The Covid-19 pandemic is having a significant effect on the tourism industry worldwide, with the lives and businesses of millions around the world being influenced by this unprecedented crisis. However, some countries are struggling more than others, mainly because their economy relies heavily on the tourism sector. One of these countries is also Thailand, which has seen a drastic drop in visitors in the last couple of months.
Sharp Increase in Searches
However, there are some indications that better times are ahead for Thai tourism. According to Airbnb, there has been a sharp increase in searches for stays in Thailand in recent weeks since the announcement of the country’s reopening for fully vaccinated visitors from 63 countries.
The well-known rental platform elaborates that searches from international customers for stays in Thailand in the next six months have more than doubled compared to a year ago, based on the data from the penultimate week of October.
Phuket Most Popular, US Tourists Most Keen
According to the data, the popular island Phuket remains the country’s top destination for international customers, along with Bangkok, Koh Samu, Pattaya and Chiang Mai.
The top 10 countries of search origin are the USA, Russia, Germany, the United Kingdom, France, South Korea, Australia, Canada, Sweden, and Switzerland.
New Standard of Thai Tourism
In the context of this reopening, Thailand’s Prime Minister announced the introduction of a “new standard of tourism”.
In response to this new vision, the Tourism Authority of Thailand (TAT) has launched a new campaign called “Amazing Thailand, Amazing New Chapters” to promote the sector next year, with emphasis on the new normal, health and safety.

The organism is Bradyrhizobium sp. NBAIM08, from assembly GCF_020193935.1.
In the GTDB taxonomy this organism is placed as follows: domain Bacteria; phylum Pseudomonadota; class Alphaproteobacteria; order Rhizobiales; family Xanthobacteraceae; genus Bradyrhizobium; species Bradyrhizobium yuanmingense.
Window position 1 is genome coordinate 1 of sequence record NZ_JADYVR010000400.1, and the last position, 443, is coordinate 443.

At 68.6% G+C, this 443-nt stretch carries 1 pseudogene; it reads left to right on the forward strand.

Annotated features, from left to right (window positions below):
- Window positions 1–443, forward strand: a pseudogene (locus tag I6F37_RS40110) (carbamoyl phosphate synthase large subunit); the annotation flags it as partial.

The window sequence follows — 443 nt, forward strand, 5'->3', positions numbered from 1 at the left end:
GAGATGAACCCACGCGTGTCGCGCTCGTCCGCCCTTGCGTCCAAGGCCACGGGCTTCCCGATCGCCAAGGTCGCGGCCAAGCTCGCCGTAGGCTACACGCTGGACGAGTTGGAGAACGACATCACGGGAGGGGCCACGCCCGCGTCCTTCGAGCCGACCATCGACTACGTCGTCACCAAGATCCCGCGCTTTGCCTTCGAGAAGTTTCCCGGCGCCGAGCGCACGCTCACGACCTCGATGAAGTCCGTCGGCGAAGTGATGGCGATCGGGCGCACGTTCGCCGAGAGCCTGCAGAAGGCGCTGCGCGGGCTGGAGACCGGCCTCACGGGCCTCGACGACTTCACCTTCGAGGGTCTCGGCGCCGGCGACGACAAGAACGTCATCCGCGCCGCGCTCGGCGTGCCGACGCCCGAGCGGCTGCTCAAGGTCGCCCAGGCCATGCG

In this campaign, authorities have called for a diversification of the targeted audience, suggesting that both nearby markets such as ASEAN countries, as well as long-haul markets such as the USA, Europe and Russia, should be targeted.
Moreover, the Thai government aims to create a sector with an emphasis on quality rather than quantity, thus shifting the focus of the Thai tourism sector radically. In other words, the idea is to attract a smaller number of wealthy tourists instead of millions of “low-quality” ones. However, not everyone is thrilled by this new strategy.
In fact, most of the stakeholders in the sector are against such a policy. According to their estimates, focusing on high-class tourists may bring money to luxury hotels, but it will not benefit most of the industry as well as the “average Thai citizen”.
Thus, it remains to be seen how Thai tourism will develop in the future, but what is certain is that the government will have to find a common speech with the stakeholders to return the country back among the top destinations worldwide.